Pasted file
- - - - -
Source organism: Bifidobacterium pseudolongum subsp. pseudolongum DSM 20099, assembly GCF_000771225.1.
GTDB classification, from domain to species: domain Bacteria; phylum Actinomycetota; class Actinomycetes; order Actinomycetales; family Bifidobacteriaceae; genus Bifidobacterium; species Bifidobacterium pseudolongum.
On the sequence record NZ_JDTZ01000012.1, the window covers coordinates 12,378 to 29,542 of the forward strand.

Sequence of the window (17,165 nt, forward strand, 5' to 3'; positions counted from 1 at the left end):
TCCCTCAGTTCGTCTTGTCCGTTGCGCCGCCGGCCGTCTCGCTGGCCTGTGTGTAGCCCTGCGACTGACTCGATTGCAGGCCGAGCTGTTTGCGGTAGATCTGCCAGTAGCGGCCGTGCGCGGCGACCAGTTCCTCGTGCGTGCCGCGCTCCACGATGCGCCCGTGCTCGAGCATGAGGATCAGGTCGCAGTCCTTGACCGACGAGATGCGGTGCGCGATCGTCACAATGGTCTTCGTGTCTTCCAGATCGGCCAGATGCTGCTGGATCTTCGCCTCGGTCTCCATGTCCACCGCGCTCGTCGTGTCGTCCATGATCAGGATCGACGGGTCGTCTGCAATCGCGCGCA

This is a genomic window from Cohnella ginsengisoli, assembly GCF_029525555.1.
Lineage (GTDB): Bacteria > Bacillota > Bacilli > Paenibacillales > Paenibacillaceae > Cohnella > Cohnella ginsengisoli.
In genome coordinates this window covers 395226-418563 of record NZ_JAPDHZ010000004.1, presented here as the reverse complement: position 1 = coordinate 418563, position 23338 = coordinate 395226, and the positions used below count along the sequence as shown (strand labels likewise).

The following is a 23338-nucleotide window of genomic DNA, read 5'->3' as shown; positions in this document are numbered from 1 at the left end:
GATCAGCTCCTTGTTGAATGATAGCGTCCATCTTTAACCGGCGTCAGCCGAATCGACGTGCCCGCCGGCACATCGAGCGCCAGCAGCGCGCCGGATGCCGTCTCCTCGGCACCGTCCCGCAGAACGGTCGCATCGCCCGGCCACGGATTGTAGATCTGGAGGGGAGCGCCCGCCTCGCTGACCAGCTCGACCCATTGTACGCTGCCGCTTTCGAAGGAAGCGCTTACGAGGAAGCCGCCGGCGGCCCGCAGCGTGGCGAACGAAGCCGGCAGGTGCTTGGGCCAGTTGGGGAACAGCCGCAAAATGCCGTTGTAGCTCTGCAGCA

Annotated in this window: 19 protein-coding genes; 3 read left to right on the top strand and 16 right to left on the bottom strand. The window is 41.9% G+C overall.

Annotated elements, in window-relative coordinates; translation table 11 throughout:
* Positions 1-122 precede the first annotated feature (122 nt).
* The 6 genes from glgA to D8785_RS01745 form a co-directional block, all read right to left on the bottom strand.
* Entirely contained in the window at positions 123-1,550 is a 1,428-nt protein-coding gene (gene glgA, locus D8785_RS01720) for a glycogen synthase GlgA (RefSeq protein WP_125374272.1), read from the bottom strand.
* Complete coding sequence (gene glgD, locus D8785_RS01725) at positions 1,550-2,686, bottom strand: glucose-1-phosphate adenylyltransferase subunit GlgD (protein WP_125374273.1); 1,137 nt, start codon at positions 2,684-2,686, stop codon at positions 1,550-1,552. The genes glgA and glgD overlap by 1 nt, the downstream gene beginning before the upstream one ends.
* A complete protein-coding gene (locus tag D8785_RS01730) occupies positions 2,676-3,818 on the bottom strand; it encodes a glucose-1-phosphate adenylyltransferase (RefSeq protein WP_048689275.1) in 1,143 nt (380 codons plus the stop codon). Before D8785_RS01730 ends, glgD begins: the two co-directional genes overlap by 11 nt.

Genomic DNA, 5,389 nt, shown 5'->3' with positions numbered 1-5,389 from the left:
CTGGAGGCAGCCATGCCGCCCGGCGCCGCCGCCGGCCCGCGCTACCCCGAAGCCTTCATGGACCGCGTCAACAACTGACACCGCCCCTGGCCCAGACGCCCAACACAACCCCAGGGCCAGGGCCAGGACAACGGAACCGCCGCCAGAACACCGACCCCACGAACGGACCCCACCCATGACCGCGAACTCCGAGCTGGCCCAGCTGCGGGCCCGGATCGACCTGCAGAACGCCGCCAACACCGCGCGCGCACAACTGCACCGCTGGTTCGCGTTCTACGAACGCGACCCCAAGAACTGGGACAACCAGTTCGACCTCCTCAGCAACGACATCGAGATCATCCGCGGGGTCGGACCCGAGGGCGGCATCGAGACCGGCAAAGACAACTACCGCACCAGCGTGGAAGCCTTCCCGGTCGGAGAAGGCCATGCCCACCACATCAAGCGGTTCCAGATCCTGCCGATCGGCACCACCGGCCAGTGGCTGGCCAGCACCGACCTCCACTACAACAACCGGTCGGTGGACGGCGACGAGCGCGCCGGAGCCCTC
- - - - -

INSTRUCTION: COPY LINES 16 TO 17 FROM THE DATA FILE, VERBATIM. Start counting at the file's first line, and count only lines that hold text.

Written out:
* Complete coding sequence (gene glgD, locus D8785_RS01725) at positions 1,550-2,686, bottom strand: glucose-1-phosphate adenylyltransferase subunit GlgD (protein WP_125374273.1); 1,137 nt, start codon at positions 2,684-2,686, stop codon at positions 1,550-1,552. The genes glgA and glgD overlap by 1 nt, the downstream gene beginning before the upstream one ends.
* A complete protein-coding gene (locus tag D8785_RS01730) occupies positions 2,676-3,818 on the bottom strand; it encodes a glucose-1-phosphate adenylyltransferase (RefSeq protein WP_048689275.1) in 1,143 nt (380 codons plus the stop codon). Before D8785_RS01730 ends, glgD begins: the two co-directional genes overlap by 11 nt.